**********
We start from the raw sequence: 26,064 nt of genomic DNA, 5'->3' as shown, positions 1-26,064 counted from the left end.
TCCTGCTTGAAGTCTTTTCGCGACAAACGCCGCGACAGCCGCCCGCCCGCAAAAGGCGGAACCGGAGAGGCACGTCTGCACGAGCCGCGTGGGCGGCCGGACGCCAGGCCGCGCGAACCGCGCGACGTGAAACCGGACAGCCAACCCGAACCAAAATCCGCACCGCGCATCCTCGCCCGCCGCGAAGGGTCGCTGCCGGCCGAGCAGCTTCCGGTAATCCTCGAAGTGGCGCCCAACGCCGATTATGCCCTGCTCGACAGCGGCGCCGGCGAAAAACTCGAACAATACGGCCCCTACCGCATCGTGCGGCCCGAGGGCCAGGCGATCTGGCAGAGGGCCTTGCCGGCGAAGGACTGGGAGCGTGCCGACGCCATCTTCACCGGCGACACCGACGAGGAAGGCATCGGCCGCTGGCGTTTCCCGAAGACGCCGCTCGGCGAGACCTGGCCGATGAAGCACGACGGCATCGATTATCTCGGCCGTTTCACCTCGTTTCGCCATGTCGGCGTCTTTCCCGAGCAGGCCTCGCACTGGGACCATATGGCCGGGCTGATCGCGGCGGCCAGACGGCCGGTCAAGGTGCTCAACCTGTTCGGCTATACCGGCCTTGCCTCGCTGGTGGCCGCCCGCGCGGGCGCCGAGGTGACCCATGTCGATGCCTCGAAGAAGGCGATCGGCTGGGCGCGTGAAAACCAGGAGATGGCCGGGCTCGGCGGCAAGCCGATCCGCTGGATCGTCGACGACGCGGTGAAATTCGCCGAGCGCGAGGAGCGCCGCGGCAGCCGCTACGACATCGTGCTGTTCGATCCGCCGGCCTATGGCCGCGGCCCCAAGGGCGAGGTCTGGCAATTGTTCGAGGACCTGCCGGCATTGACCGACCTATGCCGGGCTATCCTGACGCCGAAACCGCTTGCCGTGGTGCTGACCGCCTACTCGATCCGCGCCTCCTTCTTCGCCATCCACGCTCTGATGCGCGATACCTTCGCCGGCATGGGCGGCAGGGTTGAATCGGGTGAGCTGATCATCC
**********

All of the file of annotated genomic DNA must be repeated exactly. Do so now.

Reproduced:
We start from the raw sequence: 26,064 nt of genomic DNA, 5'->3' as shown, positions 1-26,064 counted from the left end.
TCCTGCTTGAAGTCTTTTCGCGACAAACGCCGCGACAGCCGCCCGCCCGCAAAAGGCGGAACCGGAGAGGCACGTCTGCACGAGCCGCGTGGGCGGCCGGACGCCAGGCCGCGCGAACCGCGCGACGTGAAACCGGACAGCCAACCCGAACCAAAATCCGCACCGCGCATCCTCGCCCGCCGCGAAGGGTCGCTGCCGGCCGAGCAGCTTCCGGTAATCCTCGAAGTGGCGCCCAACGCCGATTATGCCCTGCTCGACAGCGGCGCCGGCGAAAAACTCGAACAATACGGCCCCTACCGCATCGTGCGGCCCGAGGGCCAGGCGATCTGGCAGAGGGCCTTGCCGGCGAAGGACTGGGAGCGTGCCGACGCCATCTTCACCGGCGACACCGACGAGGAAGGCATCGGCCGCTGGCGTTTCCCGAAGACGCCGCTCGGCGAGACCTGGCCGATGAAGCACGACGGCATCGATTATCTCGGCCGTTTCACCTCGTTTCGCCATGTCGGCGTCTTTCCCGAGCAGGCCTCGCACTGGGACCATATGGCCGGGCTGATCGCGGCGGCCAGACGGCCGGTCAAGGTGCTCAACCTGTTCGGCTATACCGGCCTTGCCTCGCTGGTGGCCGCCCGCGCGGGCGCCGAGGTGACCCATGTCGATGCCTCGAAGAAGGCGATCGGCTGGGCGCGTGAAAACCAGGAGATGGCCGGGCTCGGCGGCAAGCCGATCCGCTGGATCGTCGACGACGCGGTGAAATTCGCCGAGCGCGAGGAGCGCCGCGGCAGCCGCTACGACATCGTGCTGTTCGATCCGCCGGCCTATGGCCGCGGCCCCAAGGGCGAGGTCTGGCAATTGTTCGAGGACCTGCCGGCATTGACCGACCTATGCCGGGCTATCCTGACGCCGAAACCGCTTGCCGTGGTGCTGACCGCCTACTCGATCCGCGCCTCCTTCTTCGCCATCCACGCTCTGATGCGCGATACCTTCGCCGGCATGGGCGGCAGGGTTGAATCGGGTGAGCTGATCATCC